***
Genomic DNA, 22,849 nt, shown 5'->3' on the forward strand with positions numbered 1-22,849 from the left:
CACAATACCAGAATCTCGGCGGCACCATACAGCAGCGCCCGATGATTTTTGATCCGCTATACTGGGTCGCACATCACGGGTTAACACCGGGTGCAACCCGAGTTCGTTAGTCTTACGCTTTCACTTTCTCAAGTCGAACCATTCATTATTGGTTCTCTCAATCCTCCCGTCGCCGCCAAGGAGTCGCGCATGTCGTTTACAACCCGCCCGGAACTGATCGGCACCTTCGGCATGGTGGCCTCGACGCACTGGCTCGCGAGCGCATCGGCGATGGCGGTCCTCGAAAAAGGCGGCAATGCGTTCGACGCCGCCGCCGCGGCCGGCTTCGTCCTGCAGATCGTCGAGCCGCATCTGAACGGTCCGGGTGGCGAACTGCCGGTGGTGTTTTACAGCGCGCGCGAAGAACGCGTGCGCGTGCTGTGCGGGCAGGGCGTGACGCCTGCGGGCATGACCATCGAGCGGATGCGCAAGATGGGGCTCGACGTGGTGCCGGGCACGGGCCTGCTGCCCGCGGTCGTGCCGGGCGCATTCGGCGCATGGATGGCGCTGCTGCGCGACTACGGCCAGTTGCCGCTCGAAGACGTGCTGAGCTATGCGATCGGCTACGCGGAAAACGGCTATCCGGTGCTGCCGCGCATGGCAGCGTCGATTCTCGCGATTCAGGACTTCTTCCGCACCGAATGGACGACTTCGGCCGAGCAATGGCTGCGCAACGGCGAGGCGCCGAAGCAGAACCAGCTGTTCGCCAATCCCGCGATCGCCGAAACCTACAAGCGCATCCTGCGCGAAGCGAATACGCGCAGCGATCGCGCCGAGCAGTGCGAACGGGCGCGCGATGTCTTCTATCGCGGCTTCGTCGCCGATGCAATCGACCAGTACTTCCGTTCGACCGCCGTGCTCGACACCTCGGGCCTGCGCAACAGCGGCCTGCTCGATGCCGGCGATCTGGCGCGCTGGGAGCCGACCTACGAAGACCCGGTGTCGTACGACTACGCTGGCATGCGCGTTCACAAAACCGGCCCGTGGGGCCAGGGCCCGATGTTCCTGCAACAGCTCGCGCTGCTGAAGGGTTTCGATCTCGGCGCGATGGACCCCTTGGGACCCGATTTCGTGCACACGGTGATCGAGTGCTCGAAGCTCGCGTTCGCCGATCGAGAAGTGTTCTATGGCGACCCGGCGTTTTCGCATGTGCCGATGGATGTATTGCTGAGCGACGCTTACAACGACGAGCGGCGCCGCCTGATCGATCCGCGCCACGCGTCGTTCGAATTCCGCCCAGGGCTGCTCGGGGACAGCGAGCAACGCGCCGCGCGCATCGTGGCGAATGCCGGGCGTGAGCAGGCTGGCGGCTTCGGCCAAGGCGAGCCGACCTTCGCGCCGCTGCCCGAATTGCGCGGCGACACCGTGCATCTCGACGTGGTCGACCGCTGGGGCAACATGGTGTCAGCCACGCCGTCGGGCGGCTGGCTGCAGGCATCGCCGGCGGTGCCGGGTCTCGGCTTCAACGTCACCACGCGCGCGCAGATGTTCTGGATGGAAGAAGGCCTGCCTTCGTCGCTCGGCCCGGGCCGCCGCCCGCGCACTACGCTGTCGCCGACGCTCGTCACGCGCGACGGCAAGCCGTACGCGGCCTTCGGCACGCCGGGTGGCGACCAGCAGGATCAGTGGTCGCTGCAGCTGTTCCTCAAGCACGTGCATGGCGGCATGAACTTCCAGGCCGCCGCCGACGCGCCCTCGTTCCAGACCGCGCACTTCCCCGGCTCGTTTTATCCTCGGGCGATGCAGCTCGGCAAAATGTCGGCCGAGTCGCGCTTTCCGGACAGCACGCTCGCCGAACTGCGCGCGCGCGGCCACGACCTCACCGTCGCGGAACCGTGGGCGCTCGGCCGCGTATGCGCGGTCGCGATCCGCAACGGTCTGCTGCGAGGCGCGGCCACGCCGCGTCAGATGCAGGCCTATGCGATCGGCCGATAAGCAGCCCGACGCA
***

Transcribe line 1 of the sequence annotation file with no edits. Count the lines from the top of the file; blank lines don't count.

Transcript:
Genomic DNA, 22,849 nt, shown 5'->3' on the forward strand with positions numbered 1-22,849 from the left: